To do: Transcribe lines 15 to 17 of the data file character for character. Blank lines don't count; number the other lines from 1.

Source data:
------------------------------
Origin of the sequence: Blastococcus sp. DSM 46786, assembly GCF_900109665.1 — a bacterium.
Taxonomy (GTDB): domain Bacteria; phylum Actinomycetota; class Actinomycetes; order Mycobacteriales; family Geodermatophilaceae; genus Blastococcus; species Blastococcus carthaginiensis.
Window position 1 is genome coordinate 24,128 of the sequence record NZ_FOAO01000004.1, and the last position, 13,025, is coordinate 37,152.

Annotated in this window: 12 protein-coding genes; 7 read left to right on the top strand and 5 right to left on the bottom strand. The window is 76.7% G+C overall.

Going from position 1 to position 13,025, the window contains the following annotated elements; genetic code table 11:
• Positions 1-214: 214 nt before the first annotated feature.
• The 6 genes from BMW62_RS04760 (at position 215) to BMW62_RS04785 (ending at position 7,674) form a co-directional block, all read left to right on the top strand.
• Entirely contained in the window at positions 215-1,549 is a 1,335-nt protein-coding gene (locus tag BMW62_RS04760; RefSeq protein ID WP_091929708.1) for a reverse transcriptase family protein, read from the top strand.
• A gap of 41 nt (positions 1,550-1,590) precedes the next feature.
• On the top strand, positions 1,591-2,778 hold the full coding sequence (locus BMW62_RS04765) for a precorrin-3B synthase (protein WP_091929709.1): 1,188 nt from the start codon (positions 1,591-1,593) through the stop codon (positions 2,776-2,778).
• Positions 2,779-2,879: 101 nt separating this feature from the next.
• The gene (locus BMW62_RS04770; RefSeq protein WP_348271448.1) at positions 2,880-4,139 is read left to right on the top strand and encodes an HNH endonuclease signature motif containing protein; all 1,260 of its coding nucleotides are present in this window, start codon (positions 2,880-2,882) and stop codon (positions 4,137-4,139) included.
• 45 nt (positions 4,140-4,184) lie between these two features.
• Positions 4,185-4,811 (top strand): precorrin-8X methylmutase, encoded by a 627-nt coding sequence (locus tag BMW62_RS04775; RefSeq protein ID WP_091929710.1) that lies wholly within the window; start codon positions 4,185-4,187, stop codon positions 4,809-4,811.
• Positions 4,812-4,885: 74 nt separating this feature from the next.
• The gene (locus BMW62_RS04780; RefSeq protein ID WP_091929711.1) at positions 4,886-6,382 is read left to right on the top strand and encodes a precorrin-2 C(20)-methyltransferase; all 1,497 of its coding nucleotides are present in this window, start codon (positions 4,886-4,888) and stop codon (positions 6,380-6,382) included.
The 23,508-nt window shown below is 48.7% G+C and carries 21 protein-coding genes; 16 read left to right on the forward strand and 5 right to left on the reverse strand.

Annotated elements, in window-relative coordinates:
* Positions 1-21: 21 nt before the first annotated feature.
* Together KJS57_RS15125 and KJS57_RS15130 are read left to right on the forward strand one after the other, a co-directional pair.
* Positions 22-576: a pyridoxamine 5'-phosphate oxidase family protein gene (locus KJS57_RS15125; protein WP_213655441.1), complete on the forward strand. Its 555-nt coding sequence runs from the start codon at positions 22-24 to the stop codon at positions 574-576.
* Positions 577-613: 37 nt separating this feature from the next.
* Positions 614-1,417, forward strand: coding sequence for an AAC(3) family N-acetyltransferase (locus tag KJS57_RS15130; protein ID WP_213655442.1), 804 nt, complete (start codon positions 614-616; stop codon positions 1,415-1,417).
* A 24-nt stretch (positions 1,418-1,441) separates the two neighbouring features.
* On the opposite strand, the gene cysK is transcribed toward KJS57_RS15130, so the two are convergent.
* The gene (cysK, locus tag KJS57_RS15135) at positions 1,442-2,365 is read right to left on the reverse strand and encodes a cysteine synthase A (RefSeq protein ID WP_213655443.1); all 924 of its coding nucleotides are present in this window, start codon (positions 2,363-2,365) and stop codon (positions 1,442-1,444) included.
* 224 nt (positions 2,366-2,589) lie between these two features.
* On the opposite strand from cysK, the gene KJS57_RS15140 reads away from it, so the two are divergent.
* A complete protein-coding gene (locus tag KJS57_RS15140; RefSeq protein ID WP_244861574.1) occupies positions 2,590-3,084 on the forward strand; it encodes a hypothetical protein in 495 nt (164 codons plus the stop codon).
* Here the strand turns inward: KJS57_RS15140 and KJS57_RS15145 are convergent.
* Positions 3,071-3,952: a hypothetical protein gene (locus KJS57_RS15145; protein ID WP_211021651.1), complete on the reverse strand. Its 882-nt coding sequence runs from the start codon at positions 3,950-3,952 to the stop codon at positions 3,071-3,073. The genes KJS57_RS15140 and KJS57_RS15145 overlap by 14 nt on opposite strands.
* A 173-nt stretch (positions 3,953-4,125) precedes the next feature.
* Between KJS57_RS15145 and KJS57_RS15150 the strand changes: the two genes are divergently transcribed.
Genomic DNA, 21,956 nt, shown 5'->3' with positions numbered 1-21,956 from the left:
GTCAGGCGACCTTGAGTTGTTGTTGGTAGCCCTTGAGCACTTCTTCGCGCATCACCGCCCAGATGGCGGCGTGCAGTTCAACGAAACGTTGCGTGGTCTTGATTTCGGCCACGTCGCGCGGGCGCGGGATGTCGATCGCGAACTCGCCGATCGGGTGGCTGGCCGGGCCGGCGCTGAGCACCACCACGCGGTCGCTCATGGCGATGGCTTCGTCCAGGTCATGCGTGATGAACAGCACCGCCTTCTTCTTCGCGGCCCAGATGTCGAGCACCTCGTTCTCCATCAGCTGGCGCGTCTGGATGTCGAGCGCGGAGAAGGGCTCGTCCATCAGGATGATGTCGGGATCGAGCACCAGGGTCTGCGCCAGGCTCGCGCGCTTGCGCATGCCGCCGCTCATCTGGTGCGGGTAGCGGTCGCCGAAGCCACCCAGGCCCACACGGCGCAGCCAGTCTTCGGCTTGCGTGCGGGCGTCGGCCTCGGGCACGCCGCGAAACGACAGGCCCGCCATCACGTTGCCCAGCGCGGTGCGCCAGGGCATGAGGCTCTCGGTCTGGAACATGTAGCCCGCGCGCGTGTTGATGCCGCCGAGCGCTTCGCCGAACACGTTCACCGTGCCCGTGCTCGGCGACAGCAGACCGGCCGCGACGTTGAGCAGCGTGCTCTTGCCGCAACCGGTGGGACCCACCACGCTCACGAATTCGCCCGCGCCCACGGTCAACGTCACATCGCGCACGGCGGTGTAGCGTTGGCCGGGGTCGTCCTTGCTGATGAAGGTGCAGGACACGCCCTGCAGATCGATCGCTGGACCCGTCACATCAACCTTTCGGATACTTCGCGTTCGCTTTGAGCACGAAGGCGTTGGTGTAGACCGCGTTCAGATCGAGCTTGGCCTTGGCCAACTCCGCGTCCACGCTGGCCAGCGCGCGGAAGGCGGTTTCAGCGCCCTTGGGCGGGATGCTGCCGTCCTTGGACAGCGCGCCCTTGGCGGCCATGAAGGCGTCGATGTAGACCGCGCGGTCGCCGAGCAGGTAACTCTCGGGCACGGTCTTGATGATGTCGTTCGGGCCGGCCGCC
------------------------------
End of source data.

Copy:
• Positions 4,812-4,885: 74 nt separating this feature from the next.
• The gene (locus BMW62_RS04780; RefSeq protein ID WP_091929711.1) at positions 4,886-6,382 is read left to right on the top strand and encodes a precorrin-2 C(20)-methyltransferase; all 1,497 of its coding nucleotides are present in this window, start codon (positions 4,886-4,888) and stop codon (positions 6,380-6,382) included.
The 23,508-nt window shown below is 48.7% G+C and carries 21 protein-coding genes; 16 read left to right on the forward strand and 5 right to left on the reverse strand.